The biomedical world was revolutionized by the introduction of clustered regularly interspaced short palindromic repeats (CRISPR) gene-editing technology, which may soon have cancer immunotherapeutic applications. Human trials of the technology are drawing nearer, as an advisory committee at the National Institutes of Health recently approved a proposal that would use CRISPR-Cas9 to bolster cancer immunotherapies based on mobilizing a patient’s own T cells to destroy tumors.
Such cell therapies for the treatment of cancer are rather promising, but some patients continue to struggle with relapse. The researchers behind the human trials hope that gene editing could improve the efficacy of the immunotherapies and address some of the major issues preventing these treatments from being as effective as possible.
The Upcoming American CRISPR Trial
The first trial will not involve many patients, as the primary aim of the research is to prove that CRISPR is safe for use in humans. Further trials will be conducted to judge the technology’s ability to treat cancer and bolster existing treatment options. Funding for the trial comes from the immunotherapy foundation started by the former president of Facebook, Sean Parker. The Parker Institute for Cancer Immunotherapy has $250 million at its disposal to fuel the research, but the trial itself does not yet have a budget.
CRISPR is now being used in a wide range of experiments on subjects other than humans. However, given the sophistication and expense associated with utilizing this technology high value therapeutic targets for humans are of most interest. The tool has the potential to permanently alter the human genome in a way that will be passed down to future generations. Scientists earlier this year convened in Washington, DC, to create an agreement that outlaws use of the technology for human genetic engineering. However, the technology can still be used in the treatment of cancer.
How Can CRISPR Treat Forms of Cancer?
While CRISPR itself is not a therapy, it provides a unique tool for improving the groundbreaking therapies now being tested. CRISPR has the potential to make genetic edits in an effective, reliable manner. The genetic edits in a patient with cancer would, theoretically, trigger the immune system to attack the tumor.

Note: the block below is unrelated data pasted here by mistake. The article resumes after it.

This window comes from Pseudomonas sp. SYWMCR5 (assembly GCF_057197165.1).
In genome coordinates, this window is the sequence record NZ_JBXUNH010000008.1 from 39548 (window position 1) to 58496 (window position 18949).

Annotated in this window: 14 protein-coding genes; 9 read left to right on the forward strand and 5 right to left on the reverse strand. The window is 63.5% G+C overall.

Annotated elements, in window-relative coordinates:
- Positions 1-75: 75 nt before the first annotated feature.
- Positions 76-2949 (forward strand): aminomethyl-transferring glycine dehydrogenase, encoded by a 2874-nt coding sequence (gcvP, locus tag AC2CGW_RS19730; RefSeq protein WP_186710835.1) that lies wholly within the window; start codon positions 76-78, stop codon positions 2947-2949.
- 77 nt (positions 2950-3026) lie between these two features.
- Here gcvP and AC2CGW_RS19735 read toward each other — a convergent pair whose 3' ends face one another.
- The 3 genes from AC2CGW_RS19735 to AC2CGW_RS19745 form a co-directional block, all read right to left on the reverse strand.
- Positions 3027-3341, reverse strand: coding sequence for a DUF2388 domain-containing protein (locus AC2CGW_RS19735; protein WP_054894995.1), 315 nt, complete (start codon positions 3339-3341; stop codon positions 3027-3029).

The American trial intends to test CRISPR in the treatment of melanoma, myeloid cancers, and sarcoma. Another team in China will also soon undertake preliminary clinical trials in the use of CRISPR in the treatment of non-small cell lung cancer. Both teams plan to take an approach that involves first harvesting T cells from the blood of the patient and then modifying the genes using CRISPR, with the purpose of activating T cells against cancer cells. Once this has been accomplished, the cells will be introduced back into the body of the patient so that they can target the cancer.
The Concerns Involved with CRISPR Technology
While much excitement surrounds the upcoming trials, especially since they will pave the way for future experimentation, the real possibility of failure still exists. The real worry involving CRISPR is the risk of unintended consequences, especially if the technology makes unpredictable genetic edits in undesignated places. Genetic edits could potentially trigger a catastrophic immune response, called a cytokine storm, which can be fatal. Another worry is that the mobilized T cells will begin attacking healthy tissue.
The American CRISPR trial will take place at the University of Pennsylvania. A total of three CRISPR edits will be conducted on T cells taken from 18 patients who have been diagnosed with one of the three forms of cancer mentioned above. One edit inserts a gene for a protein designed to detect cancer cells and direct the T cells to attack them. The next edit removes a natural T cell protein that has the potential to interfere in this process. The final edit removes the gene that codes a protein used by cancer cells to detect and disable T cells. The cells will be infused back into the patients to determine toxicity.
Other Forms of Genetic Editing Being Tested
CRISPR is not the first genetic editing technology used to fight disease. In 2014, zinc-finger nuclease technology was used in a small trial involving 12 patients with HIV. An engineered protein was used to remove a gene that encodes a certain T cell protein targeted by the virus. The trial had promising results in preventing infection of new cells, and the technique has been used in other clinical trials for a range of conditions.
Also, researchers at a London hospital recently began a trial with 10 children to test a gene-editing technique called TALENS. This system uses T cells from a donor, rather than the patient. The cells are edited to prevent rejection and to direct T cells to attack cancer cells. Edits are also intended to protect T cells from damage by other immunotherapy drugs used in combination with genetic editing.
CRISPR is easier to use than these technologies and has more potential for editing multiple genes, but the technique has been known to create off-target edits. This issue will be the largest hurdle to overcome if the upcoming clinical trial approves using CRISPR in human patients with cancer.